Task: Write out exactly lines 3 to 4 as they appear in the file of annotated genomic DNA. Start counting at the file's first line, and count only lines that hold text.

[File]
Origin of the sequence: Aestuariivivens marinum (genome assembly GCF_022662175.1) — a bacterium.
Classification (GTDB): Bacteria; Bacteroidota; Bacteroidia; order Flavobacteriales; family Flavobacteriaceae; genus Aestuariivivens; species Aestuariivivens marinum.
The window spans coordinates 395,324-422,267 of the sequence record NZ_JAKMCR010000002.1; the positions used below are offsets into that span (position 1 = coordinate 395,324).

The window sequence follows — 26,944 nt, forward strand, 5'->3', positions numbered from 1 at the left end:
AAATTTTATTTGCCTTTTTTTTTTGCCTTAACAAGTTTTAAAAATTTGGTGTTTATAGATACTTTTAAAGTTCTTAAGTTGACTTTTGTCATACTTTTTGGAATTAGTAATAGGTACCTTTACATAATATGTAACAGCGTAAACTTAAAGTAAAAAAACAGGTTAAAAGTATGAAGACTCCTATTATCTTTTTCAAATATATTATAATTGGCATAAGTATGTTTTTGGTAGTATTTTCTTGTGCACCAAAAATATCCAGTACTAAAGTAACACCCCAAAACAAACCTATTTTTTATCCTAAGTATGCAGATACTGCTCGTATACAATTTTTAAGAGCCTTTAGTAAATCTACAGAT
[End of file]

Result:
The window spans coordinates 395,324-422,267 of the sequence record NZ_JAKMCR010000002.1; the positions used below are offsets into that span (position 1 = coordinate 395,324).

The window sequence follows — 26,944 nt, forward strand, 5'->3', positions numbered from 1 at the left end: